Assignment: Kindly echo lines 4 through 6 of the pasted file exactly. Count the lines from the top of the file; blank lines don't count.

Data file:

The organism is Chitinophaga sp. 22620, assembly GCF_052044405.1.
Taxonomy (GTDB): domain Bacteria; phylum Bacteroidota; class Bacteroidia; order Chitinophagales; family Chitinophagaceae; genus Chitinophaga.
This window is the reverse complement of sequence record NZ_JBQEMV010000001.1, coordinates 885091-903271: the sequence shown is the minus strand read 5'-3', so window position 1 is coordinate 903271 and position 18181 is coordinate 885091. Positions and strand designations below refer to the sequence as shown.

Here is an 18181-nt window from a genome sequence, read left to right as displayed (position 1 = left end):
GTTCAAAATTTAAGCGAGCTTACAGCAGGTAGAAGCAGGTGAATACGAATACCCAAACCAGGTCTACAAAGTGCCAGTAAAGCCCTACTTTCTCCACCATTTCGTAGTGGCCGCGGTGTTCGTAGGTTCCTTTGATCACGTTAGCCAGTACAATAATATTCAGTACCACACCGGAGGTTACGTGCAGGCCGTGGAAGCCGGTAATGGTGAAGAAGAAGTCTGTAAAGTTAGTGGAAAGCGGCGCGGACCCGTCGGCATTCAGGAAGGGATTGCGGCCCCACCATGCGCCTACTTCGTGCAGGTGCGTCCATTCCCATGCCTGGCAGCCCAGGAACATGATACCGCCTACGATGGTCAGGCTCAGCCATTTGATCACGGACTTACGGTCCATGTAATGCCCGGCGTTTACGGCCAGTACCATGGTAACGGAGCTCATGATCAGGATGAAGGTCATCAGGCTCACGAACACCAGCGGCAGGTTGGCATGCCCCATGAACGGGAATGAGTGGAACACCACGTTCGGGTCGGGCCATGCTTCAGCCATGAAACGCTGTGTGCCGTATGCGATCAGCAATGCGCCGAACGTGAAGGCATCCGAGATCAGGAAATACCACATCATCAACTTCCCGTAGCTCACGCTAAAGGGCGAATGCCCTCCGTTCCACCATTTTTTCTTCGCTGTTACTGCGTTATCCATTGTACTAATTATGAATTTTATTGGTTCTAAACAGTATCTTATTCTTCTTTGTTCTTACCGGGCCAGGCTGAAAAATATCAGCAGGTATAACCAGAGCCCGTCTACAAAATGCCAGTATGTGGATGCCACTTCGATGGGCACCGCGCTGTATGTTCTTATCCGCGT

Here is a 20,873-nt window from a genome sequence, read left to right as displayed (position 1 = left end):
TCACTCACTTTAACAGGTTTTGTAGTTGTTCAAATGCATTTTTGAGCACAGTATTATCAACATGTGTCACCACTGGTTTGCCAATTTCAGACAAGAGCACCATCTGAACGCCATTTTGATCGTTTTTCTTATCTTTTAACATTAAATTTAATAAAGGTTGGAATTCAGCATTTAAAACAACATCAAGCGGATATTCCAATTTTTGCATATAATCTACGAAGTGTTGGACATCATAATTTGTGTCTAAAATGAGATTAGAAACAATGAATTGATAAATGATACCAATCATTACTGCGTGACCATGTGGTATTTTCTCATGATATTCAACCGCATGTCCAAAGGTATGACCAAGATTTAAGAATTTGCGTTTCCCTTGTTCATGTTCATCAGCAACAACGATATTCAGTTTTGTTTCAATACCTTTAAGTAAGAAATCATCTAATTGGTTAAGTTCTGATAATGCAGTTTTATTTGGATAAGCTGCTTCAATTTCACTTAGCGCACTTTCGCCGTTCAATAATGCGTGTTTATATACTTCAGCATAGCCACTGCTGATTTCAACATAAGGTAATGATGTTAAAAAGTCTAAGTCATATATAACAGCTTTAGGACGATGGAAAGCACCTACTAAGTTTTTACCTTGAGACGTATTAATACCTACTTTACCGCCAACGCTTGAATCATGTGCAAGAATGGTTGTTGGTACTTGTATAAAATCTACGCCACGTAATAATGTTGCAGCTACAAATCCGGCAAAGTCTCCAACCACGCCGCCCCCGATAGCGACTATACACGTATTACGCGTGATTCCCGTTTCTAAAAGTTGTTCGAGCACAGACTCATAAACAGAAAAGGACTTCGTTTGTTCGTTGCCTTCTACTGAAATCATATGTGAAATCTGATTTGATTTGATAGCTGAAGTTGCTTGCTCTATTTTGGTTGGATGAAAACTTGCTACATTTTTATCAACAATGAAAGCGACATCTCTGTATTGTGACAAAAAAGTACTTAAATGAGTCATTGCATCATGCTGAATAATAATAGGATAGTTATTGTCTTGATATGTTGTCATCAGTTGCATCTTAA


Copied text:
Here is an 18181-nt window from a genome sequence, read left to right as displayed (position 1 = left end):
GTTCAAAATTTAAGCGAGCTTACAGCAGGTAGAAGCAGGTGAATACGAATACCCAAACCAGGTCTACAAAGTGCCAGTAAAGCCCTACTTTCTCCACCATTTCGTAGTGGCCGCGGTGTTCGTAGGTTCCTTTGATCACGTTAGCCAGTACAATAATATTCAGTACCACACCGGAGGTTACGTGCAGGCCGTGGAAGCCGGTAATGGTGAAGAAGAAGTCTGTAAAGTTAGTGGAAAGCGGCGCGGACCCGTCGGCATTCAGGAAGGGATTGCGGCCCCACCATGCGCCTACTTCGTGCAGGTGCGTCCATTCCCATGCCTGGCAGCCCAGGAACATGATACCGCCTACGATGGTCAGGCTCAGCCATTTGATCACGGACTTACGGTCCATGTAATGCCCGGCGTTTACGGCCAGTACCATGGTAACGGAGCTCATGATCAGGATGAAGGTCATCAGGCTCACGAACACCAGCGGCAGGTTGGCATGCCCCATGAACGGGAATGAGTGGAACACCACGTTCGGGTCGGGCCATGCTTCAGCCATGAAACGCTGTGTGCCGTATGCGATCAGCAATGCGCCGAACGTGAAGGCATCCGAGATCAGGAAATACCACATCATCAACTTCCCGTAGCTCACGCTAAAGGGCGAATGCCCTCCGTTCCACCATTTTTTCTTCGCTGTTACTGCGTTATCCATTGTACTAATTATGAATTTTATTGGTTCTAAACAGTATCTTATTCTTCTTTGTTCTTACCGGGCCAGGCTGAAAAATATCAGCAGGTATAACCAGAGCCCGTCTACAAAATGCCAGTATGTGGATGCCACTTCGATGGGCACCGCGCTGTATGTTCTTATCCGCGT

Here is a 20,873-nt window from a genome sequence, read left to right as displayed (position 1 = left end):